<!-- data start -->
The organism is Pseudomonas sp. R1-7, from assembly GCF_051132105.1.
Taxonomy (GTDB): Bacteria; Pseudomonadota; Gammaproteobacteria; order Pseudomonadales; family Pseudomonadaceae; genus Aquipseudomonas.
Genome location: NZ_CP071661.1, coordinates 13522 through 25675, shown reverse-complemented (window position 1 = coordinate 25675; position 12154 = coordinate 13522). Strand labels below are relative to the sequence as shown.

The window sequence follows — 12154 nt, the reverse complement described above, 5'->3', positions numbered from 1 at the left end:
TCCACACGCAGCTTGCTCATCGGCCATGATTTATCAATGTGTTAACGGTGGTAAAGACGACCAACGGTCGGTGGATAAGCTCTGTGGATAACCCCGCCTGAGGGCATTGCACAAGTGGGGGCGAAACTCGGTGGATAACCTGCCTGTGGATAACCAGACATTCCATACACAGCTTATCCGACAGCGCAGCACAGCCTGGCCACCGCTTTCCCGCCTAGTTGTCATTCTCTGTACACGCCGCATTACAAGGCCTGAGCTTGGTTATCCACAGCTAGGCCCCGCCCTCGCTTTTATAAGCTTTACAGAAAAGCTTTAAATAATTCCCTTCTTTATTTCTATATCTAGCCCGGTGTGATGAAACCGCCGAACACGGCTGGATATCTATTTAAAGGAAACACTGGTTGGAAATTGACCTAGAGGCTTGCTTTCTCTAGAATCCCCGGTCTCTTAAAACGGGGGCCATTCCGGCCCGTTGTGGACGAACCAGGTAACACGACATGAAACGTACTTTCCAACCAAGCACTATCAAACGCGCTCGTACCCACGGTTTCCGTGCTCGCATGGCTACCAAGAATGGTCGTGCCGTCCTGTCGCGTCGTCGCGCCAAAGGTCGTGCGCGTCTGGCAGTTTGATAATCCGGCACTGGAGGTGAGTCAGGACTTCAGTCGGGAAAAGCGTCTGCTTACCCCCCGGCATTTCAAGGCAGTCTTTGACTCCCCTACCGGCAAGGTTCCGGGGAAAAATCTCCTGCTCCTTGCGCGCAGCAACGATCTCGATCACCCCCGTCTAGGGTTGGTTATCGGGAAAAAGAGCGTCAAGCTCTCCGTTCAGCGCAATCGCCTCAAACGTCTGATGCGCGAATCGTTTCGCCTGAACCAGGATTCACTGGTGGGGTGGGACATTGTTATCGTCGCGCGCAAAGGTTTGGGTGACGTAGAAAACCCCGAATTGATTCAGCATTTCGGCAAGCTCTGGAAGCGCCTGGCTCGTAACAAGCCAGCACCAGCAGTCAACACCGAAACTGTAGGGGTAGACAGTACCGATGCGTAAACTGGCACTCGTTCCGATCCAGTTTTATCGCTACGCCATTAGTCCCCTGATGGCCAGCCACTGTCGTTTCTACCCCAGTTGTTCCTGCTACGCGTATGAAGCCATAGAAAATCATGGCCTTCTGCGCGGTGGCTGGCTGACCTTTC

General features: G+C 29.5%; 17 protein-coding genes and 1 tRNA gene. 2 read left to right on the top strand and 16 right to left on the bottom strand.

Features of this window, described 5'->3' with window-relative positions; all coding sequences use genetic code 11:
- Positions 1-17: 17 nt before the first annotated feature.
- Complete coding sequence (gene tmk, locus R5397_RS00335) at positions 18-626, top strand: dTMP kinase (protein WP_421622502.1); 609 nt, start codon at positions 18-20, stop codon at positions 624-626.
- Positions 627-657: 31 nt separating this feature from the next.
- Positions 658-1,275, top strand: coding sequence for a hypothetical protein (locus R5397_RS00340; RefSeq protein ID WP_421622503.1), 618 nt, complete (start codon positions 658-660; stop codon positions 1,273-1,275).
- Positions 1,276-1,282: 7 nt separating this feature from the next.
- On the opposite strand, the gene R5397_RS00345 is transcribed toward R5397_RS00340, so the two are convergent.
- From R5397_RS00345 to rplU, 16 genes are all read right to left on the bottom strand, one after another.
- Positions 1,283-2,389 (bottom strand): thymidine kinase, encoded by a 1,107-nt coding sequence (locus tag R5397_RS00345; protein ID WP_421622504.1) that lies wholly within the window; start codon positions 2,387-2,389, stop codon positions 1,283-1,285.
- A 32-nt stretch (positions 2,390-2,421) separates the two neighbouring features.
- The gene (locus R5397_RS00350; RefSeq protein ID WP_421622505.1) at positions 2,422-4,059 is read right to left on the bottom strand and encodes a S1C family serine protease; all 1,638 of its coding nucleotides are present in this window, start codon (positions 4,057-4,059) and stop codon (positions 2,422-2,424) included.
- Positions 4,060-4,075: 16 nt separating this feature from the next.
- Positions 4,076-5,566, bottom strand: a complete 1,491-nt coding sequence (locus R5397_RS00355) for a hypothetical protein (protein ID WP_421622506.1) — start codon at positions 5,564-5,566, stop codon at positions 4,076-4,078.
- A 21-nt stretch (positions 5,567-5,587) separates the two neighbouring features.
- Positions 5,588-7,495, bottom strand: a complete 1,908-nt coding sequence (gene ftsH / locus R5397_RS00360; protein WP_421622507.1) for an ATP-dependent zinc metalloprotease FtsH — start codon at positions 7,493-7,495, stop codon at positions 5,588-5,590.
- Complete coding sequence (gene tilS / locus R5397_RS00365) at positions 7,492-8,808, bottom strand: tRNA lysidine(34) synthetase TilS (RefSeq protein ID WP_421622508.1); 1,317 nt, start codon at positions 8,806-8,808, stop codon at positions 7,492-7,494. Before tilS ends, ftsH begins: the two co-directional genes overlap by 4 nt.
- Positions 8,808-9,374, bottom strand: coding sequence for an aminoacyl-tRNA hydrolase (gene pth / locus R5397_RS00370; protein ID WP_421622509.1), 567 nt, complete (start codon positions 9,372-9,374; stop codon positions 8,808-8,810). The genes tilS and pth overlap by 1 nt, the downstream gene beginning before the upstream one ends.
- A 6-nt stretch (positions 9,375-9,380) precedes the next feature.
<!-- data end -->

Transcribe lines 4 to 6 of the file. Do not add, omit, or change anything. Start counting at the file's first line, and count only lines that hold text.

The window sequence follows — 12154 nt, the reverse complement described above, 5'->3', positions numbered from 1 at the left end:
TCCACACGCAGCTTGCTCATCGGCCATGATTTATCAATGTGTTAACGGTGGTAAAGACGACCAACGGTCGGTGGATAAGCTCTGTGGATAACCCCGCCTGAGGGCATTGCACAAGTGGGGGCGAAACTCGGTGGATAACCTGCCTGTGGATAACCAGACATTCCATACACAGCTTATCCGACAGCGCAGCACAGCCTGGCCACCGCTTTCCCGCCTAGTTGTCATTCTCTGTACACGCCGCATTACAAGGCCTGAGCTTGGTTATCCACAGCTAGGCCCCGCCCTCGCTTTTATAAGCTTTACAGAAAAGCTTTAAATAATTCCCTTCTTTATTTCTATATCTAGCCCGGTGTGATGAAACCGCCGAACACGGCTGGATATCTATTTAAAGGAAACACTGGTTGGAAATTGACCTAGAGGCTTGCTTTCTCTAGAATCCCCGGTCTCTTAAAACGGGGGCCATTCCGGCCCGTTGTGGACGAACCAGGTAACACGACATGAAACGTACTTTCCAACCAAGCACTATCAAACGCGCTCGTACCCACGGTTTCCGTGCTCGCATGGCTACCAAGAATGGTCGTGCCGTCCTGTCGCGTCGTCGCGCCAAAGGTCGTGCGCGTCTGGCAGTTTGATAATCCGGCACTGGAGGTGAGTCAGGACTTCAGTCGGGAAAAGCGTCTGCTTACCCCCCGGCATTTCAAGGCAGTCTTTGACTCCCCTACCGGCAAGGTTCCGGGGAAAAATCTCCTGCTCCTTGCGCGCAGCAACGATCTCGATCACCCCCGTCTAGGGTTGGTTATCGGGAAAAAGAGCGTCAAGCTCTCCGTTCAGCGCAATCGCCTCAAACGTCTGATGCGCGAATCGTTTCGCCTGAACCAGGATTCACTGGTGGGGTGGGACATTGTTATCGTCGCGCGCAAAGGTTTGGGTGACGTAGAAAACCCCGAATTGATTCAGCATTTCGGCAAGCTCTGGAAGCGCCTGGCTCGTAACAAGCCAGCACCAGCAGTCAACACCGAAACTGTAGGGGTAGACAGTACCGATGCGTAAACTGGCACTCGTTCCGATCCAGTTTTATCGCTACGCCATTAGTCCCCTGATGGCCAGCCACTGTCGTTTCTACCCCAGTTGTTCCTGCTACGCGTATGAAGCCATAGAAAATCATGGCCTTCTGCGCGGTGGCTGGCTGACCTTTC

General features: G+C 29.5%; 17 protein-coding genes and 1 tRNA gene. 2 read left to right on the top strand and 16 right to left on the bottom strand.